Force Opens Title Defense at Winternationals 13-Time Funny Car Champ Seeks 12th Win at Pomona Raceway POMONA, Calif. -- John Force had hoped to debut a new 2005 version of his Castrol GTX Start Up Ford Mustang at this week's season-opening...
Force Opens Title Defense at Winternationals
13-Time Funny Car Champ Seeks 12th Win at Pomona Raceway
POMONA, Calif. -- John Force had hoped to debut a new 2005 version of his Castrol GTX Start Up Ford Mustang at this week's season-opening 45th annual CARQUEST Auto Parts Winternationals at Pomona Raceway.
Instead, because of design, production and approval delays, the 13-time NHRA Funny Car Champion will have to make do with last year's model.
It's a problem that has elicited little sympathy from those against whom the 114- time tour winner will compete this week.
In fact, most rivals would have preferred to see Force in the new Mustang, one which no doubt would have been subject to unanticipated problems.
Instead, the 12-time Auto Racing All-America selection will roll to the line in the car in which he won five times last year and in which he set the current world records for the class at 4.665 seconds, 333.58 miles per hour.
That's the car in which he veteran was quickest in pre-season test sessions at both The Strip at Las Vegas Motor Speedway and Firebird Raceway(Phoenix). It's also the car in which he set the Pomona Raceway track record last fall at 4.698 seconds.
Force, who has at least won tour event for 18 consecutive seasons and at least three for the last 15 years, is the only Funny Car driver to have covered the standard quarter mile course in fewer than 4.70 seconds.
He's accomplished that feat three times at two different tracks. In addition to the 4.698 he ran last November at Pomona, he twice broke the 4.70 barrier in a history- making weekend at Joliet, Ill.
Bolstered by the signing of a contract extension that will keep him in a Castrol- sponsored Funny Car through the 2010 season, Force said Wednesday that he "can't wait to go racing again.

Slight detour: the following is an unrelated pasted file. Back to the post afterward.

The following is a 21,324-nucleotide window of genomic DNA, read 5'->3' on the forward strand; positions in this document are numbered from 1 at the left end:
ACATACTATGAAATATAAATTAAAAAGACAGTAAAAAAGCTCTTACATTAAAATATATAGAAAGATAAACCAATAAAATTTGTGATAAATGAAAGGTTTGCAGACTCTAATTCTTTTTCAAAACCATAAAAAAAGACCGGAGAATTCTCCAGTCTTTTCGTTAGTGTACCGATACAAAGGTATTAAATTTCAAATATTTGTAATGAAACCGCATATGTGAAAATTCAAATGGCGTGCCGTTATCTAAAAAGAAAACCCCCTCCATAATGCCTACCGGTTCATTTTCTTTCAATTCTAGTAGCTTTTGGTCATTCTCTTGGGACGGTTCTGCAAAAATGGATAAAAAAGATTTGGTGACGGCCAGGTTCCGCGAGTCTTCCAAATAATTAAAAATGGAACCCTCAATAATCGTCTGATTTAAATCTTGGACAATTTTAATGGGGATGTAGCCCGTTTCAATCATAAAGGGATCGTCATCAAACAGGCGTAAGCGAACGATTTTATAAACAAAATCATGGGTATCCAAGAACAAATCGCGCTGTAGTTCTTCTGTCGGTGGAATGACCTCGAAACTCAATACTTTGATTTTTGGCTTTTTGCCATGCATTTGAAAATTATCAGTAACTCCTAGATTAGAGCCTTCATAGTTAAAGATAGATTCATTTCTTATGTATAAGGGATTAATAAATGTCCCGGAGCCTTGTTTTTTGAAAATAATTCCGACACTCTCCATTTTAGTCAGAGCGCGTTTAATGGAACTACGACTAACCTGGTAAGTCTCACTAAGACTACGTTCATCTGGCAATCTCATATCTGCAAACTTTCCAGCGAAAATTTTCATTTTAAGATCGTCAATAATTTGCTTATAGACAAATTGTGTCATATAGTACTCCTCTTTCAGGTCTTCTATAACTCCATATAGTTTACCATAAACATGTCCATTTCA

"This new contract, it gives us time to develop our young drivers. Working with Eric (Medlen, second year driver of the Castrol SYNTEC Ford), Robert (Hight, rookie driver of the Automobile Club of Southern California Ford) and Ashley (his 22-year-old daughter, who drives the Castrol Hot Wheels A/Fuel dragster) has given me new energy. I feel like a kid again. I'm up for the fight. I'm motivated again."
That can't be good news for the 55-year-old veteran's long-suffering rivals.
"You know, the rumor was out that I was retiring," Force said. "No way. Drag racing is a four-second sport and as long as I have my vision and my reflexes, I think I can compete. It's not like we're driving around for three-and-a-half hours like they are in NASCAR. If I was in NASCAR, they'd have to schedule rest stops. The NASCAR guys are retiring at 40. We've got guys over here who are 75 (Top Fuel driver Chris Karamesines) and still racing. So I'm not going anywhere."
Force, who sets some kind of record almost every time he goes down the racetrack, said he knows his reign won't last forever.
"They've been after me for years," he said, "and one day they'll get me, but by that time, we will have trained a new group of champions: Eric, Robert and Ashley. That going to be my legacy. I didn't want it to just end when I finally got out of the seat. Now I know it won't. Castrol has given me the tools I need for the next generation."
In the meantime, the older generation is doing just fine, thank you. Despite the challenges posed by Del Worsham, Gary Scelzi, Whit Bazemore, Ron Capps, Tony and Cruz Pedregon and even the young guns on his own team, Force, in an old Mustang or a new one, is still the man to beat. That's something that hasn't changed in a decade and a half.